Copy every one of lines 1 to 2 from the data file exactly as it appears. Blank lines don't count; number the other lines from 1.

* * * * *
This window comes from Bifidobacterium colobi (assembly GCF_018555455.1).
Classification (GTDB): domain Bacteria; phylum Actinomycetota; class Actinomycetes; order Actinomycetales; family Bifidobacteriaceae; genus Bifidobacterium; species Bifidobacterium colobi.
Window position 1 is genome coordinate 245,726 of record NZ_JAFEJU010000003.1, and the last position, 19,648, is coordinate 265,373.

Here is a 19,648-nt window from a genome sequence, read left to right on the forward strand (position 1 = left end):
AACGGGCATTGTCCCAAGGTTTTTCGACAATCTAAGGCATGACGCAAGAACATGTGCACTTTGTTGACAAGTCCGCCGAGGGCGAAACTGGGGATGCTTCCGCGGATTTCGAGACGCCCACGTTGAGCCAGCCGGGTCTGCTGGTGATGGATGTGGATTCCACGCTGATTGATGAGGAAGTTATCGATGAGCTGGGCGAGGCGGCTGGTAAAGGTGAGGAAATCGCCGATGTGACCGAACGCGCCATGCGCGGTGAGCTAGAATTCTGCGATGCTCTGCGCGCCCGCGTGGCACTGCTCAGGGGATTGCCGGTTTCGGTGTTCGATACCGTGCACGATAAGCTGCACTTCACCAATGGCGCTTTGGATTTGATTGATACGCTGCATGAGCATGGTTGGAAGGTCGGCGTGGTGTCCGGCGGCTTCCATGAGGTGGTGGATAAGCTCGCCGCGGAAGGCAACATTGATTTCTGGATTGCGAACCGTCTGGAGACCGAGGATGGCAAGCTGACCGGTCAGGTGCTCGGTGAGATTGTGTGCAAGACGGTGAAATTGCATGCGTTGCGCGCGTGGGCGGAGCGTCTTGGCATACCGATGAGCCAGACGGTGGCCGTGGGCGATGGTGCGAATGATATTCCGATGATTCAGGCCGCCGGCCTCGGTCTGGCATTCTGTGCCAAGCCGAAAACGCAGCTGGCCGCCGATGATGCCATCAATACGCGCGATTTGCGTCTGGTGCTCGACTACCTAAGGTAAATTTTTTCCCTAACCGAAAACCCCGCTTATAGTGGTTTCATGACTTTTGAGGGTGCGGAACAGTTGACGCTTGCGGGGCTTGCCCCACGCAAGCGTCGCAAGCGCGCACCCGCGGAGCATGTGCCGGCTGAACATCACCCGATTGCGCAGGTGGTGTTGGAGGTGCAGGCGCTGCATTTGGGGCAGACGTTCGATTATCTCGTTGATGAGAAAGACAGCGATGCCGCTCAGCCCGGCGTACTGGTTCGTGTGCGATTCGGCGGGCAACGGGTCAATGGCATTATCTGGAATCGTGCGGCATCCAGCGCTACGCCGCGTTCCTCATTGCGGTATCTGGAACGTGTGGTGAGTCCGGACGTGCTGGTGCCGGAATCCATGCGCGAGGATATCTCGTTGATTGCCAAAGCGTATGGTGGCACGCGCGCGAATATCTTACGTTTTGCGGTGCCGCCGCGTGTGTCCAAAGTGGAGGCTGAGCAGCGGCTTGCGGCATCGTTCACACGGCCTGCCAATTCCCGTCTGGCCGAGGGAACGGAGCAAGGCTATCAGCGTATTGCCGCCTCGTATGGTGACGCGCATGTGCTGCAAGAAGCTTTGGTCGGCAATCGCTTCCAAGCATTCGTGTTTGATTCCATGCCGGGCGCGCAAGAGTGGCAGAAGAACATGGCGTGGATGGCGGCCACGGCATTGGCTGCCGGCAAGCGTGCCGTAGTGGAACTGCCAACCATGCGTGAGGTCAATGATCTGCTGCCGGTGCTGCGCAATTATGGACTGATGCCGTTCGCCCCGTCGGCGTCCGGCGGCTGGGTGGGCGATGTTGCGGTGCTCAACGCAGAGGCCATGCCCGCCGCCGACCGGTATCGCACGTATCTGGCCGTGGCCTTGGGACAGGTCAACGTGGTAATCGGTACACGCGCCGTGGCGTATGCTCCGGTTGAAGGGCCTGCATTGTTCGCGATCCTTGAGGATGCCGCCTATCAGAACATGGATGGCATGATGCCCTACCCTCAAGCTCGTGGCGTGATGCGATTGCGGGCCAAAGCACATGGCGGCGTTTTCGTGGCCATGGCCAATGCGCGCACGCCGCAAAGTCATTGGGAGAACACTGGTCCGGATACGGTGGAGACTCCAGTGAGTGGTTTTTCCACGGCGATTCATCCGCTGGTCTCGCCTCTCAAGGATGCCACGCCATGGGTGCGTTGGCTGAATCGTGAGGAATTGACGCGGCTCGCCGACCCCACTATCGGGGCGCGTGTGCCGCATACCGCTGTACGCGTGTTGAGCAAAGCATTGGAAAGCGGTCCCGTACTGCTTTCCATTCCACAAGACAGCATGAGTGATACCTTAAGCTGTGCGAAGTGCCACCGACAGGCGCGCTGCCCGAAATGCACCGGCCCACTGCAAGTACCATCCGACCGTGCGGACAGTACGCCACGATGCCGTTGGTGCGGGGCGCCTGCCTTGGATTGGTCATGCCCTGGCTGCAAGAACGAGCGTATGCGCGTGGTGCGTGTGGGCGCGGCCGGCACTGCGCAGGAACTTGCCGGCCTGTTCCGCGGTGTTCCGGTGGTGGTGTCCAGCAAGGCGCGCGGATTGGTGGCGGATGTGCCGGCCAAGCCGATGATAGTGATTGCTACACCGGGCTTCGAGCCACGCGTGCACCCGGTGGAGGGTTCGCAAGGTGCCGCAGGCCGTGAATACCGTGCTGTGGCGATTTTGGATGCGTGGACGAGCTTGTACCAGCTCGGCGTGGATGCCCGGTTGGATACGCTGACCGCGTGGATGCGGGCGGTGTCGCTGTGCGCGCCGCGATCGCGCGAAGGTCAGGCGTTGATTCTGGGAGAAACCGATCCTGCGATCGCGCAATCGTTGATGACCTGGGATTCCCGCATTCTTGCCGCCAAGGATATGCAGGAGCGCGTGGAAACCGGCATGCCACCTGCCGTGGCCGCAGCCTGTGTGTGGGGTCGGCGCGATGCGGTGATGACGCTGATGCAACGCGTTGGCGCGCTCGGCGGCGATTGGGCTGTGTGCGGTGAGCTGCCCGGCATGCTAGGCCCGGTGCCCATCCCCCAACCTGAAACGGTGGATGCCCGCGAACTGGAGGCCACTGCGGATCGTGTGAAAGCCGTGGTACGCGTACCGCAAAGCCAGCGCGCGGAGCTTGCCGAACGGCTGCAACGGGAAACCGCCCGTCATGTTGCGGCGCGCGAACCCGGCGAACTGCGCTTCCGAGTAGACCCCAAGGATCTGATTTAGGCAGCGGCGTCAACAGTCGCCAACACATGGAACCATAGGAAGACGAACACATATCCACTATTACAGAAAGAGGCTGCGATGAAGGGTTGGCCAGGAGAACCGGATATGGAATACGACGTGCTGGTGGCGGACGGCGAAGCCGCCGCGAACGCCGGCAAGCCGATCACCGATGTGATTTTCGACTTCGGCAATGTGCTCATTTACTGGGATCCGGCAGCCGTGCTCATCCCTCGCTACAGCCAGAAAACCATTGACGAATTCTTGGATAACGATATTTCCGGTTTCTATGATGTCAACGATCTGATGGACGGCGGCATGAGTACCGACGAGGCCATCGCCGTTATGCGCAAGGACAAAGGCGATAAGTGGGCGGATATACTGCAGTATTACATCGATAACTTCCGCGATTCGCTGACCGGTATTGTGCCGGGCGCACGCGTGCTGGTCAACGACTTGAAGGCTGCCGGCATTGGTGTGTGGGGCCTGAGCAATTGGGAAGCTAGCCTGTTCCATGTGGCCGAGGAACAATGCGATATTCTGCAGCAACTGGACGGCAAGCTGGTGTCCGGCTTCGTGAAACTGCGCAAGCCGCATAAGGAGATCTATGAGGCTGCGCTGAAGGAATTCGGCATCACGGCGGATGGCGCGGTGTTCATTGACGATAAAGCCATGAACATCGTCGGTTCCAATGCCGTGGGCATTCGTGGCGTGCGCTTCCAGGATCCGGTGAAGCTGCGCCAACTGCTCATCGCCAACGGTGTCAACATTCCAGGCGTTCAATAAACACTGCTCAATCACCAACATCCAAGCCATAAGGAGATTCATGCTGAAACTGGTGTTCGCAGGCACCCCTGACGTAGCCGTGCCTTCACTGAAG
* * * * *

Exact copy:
This window comes from Bifidobacterium colobi (assembly GCF_018555455.1).
Classification (GTDB): domain Bacteria; phylum Actinomycetota; class Actinomycetes; order Actinomycetales; family Bifidobacteriaceae; genus Bifidobacterium; species Bifidobacterium colobi.